Anit Mukherjee


Sitting in the old balcony,
One which has aged like me,
Perhaps its every crack on the floor can find
One resemblance in this face of mine,
wrinkled by time,
As the sun prepares to retire for the day,
I waited for the wind to blow,
In anticipation of the sonata uncomposed.
I rediscovered the old instrument, or perhaps it found me,
Hanging now from a cord at the far end of window,
As I was clearing up to leave the home of mine
To accompany others in this home of many.
An old gift, very old –
beyond the realm of tangible memory,
A token, of the exchange of possessions more profound.
Yes, that is all I have left of that episode of exchange,
Besides some rusted visions that crops up without invite,
Reminds me that Life is nothing but a journey,
Amidst maddening crowd,
From one point of loneliness to another.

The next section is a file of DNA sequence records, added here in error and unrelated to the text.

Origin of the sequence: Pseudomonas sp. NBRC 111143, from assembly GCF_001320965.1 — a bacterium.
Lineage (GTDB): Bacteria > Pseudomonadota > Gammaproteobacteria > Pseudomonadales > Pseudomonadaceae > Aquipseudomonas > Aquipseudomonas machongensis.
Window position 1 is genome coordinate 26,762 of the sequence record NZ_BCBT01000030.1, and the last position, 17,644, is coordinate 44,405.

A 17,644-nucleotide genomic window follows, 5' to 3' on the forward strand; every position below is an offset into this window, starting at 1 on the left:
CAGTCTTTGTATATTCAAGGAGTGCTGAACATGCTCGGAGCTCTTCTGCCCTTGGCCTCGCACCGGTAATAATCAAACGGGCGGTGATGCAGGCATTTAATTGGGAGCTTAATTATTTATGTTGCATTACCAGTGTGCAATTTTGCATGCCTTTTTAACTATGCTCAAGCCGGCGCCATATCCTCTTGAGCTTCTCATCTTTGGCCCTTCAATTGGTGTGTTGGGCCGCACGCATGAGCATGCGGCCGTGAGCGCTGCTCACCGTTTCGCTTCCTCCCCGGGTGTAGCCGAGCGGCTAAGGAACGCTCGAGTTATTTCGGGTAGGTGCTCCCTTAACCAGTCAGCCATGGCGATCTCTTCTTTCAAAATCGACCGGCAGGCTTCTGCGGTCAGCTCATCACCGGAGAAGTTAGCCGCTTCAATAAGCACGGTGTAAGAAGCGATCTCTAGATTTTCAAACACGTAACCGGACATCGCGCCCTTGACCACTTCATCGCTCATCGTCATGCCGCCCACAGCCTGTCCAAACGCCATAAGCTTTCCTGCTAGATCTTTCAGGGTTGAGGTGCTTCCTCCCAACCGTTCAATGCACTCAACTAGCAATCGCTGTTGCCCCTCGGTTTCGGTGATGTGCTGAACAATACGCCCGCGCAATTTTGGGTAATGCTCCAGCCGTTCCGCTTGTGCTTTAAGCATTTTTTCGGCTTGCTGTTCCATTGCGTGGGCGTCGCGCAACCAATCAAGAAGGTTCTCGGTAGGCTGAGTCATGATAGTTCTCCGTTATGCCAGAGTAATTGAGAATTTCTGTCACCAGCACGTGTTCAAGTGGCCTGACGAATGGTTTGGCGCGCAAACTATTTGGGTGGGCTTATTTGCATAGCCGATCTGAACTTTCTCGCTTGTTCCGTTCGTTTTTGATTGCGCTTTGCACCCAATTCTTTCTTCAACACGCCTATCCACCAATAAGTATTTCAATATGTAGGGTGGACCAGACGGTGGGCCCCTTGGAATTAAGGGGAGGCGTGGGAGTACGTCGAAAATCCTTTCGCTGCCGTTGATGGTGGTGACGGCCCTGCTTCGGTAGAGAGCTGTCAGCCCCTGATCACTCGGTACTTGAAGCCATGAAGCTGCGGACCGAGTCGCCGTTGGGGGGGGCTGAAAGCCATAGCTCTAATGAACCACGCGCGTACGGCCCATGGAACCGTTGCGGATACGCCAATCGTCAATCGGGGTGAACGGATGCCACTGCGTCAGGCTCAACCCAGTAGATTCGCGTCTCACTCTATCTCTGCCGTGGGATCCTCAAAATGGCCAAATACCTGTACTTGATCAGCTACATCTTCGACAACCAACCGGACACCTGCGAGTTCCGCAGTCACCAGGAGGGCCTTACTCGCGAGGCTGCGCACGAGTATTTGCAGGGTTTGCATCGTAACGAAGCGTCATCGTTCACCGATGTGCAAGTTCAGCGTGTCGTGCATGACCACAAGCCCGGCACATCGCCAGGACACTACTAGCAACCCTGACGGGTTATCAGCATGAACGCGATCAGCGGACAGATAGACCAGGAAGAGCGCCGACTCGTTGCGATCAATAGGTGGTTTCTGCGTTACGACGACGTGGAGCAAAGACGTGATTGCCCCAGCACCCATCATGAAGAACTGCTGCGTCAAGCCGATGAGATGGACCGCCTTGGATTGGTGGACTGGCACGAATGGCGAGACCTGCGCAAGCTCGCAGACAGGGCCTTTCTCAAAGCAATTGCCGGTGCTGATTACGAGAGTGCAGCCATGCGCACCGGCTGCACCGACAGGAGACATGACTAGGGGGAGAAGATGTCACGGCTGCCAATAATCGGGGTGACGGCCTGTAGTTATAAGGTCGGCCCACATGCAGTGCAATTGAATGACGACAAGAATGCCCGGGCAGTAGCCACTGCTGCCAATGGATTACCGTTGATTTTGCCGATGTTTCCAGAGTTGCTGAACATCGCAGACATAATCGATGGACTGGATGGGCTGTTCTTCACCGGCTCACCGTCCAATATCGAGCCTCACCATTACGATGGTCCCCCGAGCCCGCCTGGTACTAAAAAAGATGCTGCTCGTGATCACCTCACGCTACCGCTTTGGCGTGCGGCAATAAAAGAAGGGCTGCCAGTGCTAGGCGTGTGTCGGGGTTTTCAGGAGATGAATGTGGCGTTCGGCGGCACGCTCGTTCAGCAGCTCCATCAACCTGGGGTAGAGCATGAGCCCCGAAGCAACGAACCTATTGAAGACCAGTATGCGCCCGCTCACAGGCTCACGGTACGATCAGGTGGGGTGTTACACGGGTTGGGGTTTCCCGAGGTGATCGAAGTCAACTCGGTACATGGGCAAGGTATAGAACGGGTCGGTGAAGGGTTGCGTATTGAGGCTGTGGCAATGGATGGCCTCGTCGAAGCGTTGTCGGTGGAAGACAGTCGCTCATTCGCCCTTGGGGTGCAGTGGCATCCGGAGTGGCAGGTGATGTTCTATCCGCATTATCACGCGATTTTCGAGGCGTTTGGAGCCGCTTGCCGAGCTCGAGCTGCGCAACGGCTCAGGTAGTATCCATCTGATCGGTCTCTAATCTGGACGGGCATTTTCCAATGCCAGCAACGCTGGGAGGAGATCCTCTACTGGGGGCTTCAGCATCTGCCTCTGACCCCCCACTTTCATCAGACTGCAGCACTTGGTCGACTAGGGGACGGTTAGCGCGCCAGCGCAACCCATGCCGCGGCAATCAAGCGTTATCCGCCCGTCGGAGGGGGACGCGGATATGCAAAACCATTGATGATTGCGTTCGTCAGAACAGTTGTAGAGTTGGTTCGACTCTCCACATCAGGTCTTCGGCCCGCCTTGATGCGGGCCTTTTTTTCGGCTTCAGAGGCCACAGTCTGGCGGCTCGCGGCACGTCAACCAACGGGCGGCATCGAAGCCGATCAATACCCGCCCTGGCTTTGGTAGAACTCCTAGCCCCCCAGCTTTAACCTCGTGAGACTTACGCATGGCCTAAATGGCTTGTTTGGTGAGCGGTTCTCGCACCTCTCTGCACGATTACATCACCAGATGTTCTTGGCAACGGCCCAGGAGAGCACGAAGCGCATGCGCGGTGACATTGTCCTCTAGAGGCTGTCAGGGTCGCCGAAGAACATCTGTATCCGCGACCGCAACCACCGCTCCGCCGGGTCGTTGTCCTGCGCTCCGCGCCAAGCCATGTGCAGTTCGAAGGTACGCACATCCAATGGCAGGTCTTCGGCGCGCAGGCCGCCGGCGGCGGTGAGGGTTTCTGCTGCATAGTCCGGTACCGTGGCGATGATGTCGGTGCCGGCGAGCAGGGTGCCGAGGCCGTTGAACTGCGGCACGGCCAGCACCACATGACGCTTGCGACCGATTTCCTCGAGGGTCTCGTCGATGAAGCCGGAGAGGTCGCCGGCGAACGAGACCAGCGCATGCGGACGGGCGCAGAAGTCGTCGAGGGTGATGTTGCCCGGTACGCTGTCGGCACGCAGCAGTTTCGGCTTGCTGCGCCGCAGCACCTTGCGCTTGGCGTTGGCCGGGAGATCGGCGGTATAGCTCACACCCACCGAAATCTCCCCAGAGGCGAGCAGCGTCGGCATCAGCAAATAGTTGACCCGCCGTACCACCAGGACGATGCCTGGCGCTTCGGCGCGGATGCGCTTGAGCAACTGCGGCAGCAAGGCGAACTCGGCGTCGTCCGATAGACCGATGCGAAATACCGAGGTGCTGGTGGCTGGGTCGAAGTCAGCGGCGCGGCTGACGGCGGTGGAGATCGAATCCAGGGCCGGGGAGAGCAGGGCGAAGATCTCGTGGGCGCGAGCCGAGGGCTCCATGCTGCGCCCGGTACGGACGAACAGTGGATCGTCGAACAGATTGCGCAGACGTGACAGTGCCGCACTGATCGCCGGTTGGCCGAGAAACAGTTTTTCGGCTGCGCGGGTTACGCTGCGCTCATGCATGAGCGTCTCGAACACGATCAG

Now I wait for that wind to blow,
To gently caress the dangling tubes of the Chime,
To churn out a melody – reminiscent of a love,
Unfulfilled, yet profound.
But, today is different,
All is silent and still,
The movement of the leaves of that grand old tree in front,
Seems frozen, in a frame.
Restless I became.
Perhaps the wind has also deserted,
A pattern not new in this life of mine,
The desires seem to float up
Only to be left dangling,
Like the suspended tubes of the Chime.
Then out of the stillness
Came a sudden rush, a mighty one,
Blowing dust on its way,
It went through the Chime,
And when it passed,
There was the chime, mute,
Two of its strings tangled,
The others looking away, remote.
It seemed like the fate our two lives,
Tangled, yet unable to unite.
I tried in vain,
Some knots are never to be undone,
Only to be cut,
But only the wise realize that in time
Or maybe the brute.
As I was about to turn
After a lost struggle, yet again,
My gaze stuck at a queer angle outside
And suddenly the wind came back,
From a corner, unexpected,
And the two entangled strings struck their tubes,
And there was a note, a minor one,
Merging into the monotony of majors.
Some old notes and one fresh –
A new chord was struck that day.


Anit Mukherjee an engineer by profession but a poet by heart.